PART ONE: Deadlines and goals are not enough in the long-term.
The achievement of a goal is so fleeting. It actually doesn’t feel very good for long. What consistently brings contentment on a lasting daily basis is the reward of doing behaviors that are aligned with an identity. That is going to be important later.
It’s January and people are looking to make changes in their Health and Fitness. But for the last decade of my life I haven’t really set any definitive goals. Not only did I see myself repeatedly fail at the “New Year, New Me” craze that happens every January, but I stumbled upon this realization accidentally. The first major change happened when I was able to begin CrossFit at Mad Dawg School of Fitness in 2010 and become skilled enough to compete in my first Weightlifting meet in 2011.
What was it that happened exactly? I remember setting “goals” for the weights I wanted to lift and the gymnastics tricks I wanted to do. That wasn’t what helped me through my first competition. What I shifted was my IDENTITY.
Your thoughts/beliefs are a system that can be modified and will carry you further than goals. This is also known as being process-oriented. This post was inspired by three independent sources and that share this principle, but with three different ways to find your own process.
- James Clear’s “Atomic Habits“
- An article by B.O. FLower from Physical Culture published in 1899 (pg. 6)
- Shad Helmstetter’s “What to Say When You Talk To Yourself“
In 2011, I started spending most of my days at the gym. My coach Saul helped me become a Personal Trainer. And it was overwriting my identity as a nerdy guy who was anti-sports and smoking cigarettes to relieve anxiety. What I was doing was programming a new identity and people were noticing it. I was becoming a bonafide gym rat. And because I believed it and got feedback from my environment I started to believe it was true.
Food and nutrition are covered ad nauseam in the Fitness industry. Nutrition and exercise programs are easily accessible through your phone. How to train better, aid your sleep, buy supplements, etc. But how about thoughts, identity, and mental environment? They are the last thing to be considered by the average trainer.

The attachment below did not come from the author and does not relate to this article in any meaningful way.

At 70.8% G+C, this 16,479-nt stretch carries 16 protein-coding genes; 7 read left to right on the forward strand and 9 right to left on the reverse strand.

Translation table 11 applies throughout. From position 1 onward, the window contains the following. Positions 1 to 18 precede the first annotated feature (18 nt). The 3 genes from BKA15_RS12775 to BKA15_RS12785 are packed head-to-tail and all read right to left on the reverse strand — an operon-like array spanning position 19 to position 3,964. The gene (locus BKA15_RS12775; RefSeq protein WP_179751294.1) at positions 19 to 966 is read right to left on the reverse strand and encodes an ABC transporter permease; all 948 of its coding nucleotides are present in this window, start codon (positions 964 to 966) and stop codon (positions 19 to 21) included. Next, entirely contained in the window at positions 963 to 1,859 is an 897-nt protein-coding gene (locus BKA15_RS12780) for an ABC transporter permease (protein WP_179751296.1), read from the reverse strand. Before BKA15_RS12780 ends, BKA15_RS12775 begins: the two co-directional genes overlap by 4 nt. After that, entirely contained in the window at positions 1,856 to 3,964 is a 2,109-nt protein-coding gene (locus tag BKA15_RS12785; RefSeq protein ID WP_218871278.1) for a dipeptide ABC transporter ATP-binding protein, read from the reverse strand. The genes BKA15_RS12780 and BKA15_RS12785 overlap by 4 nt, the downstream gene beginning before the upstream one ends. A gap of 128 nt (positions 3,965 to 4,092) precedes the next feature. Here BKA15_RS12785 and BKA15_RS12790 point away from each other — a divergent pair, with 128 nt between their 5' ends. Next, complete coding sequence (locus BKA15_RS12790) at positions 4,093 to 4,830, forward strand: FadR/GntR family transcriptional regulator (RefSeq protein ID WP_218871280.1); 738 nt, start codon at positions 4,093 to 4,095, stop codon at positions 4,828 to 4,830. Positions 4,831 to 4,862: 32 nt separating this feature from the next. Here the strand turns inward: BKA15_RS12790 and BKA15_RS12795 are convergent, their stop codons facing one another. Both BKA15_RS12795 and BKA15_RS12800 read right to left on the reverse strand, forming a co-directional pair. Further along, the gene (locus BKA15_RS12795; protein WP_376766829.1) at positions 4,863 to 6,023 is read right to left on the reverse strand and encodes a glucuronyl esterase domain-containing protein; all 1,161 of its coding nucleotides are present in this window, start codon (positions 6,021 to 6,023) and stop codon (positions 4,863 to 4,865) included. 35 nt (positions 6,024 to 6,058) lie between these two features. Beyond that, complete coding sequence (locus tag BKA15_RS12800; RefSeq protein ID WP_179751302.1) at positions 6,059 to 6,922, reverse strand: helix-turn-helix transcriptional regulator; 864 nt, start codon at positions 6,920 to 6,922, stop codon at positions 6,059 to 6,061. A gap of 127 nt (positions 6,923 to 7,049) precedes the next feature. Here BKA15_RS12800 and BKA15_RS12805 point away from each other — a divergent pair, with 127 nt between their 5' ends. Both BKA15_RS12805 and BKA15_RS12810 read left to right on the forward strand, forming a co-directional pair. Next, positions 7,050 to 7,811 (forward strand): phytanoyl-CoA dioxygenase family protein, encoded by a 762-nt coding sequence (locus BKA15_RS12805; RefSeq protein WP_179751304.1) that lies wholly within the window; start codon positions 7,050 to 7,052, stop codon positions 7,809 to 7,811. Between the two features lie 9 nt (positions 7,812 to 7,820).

Plenty of people make great changes with just eating better and moving. But what about people who don’t make the “New Year’s Resolution” cut? I see it all the time and wondered why it happens. Here’s what I suspect: Because deep down the identity of a person “eating better and moving with their body” CONFLICTS with their identity as an “unhealthy, lazy, and uncommitted” person. And most of the time this isn’t conscious and programmed from an early age.
They buy the Vitamix. They sign up for an amazing gym with a supportive trainer. They buy the Lululemon’s and Nike Free’s. They get that CrossFit shirt that says I’m Unfuckwithable. And then something happens – the will power runs out to keep doing this new behavior. The glitziness wears off. And they go back to their original identity as “non a gym-rat person” or “not a health nut”.
This is from Shad Helmstetter’s book I mentioned earlier:
- Programming creates beliefs.
- Beliefs create attitudes.
- Attitudes create feelings.
- Feelings determine actions.
- Actions create results.
Programmed beliefs automatically product the result. Not the will power to break a habit temporarily. So what we need to focus on is the programming of an identity. Think of it as a computer program that has strict rules like a robot. “Lifts weights to build muscle. Socializes with positive people. Eats real food. Does not tolerate whining from friends.” It carries out these order with ruthless efficiency too.
PART TWO: Habits change behavior and behaviors shape identity.
Last year I tried to take on two goals – writing a book on Mindful Fitness, learning to shoot and edit videos for Olympic weightlifting education. Because I focused only on the outcome I got caught in the perfection loop. This killed steady progress. I would get started with will-power and get bogged down when I ran out of energy. I didn’t feel good about myself. Instead of gaining skills and building an identity SLOWLY as someone that writes everyday and shoots and edits videos regularly, I ended the year disappointed.
I was looking at the end and not at the process – the skill of writing and video editing as a beginner.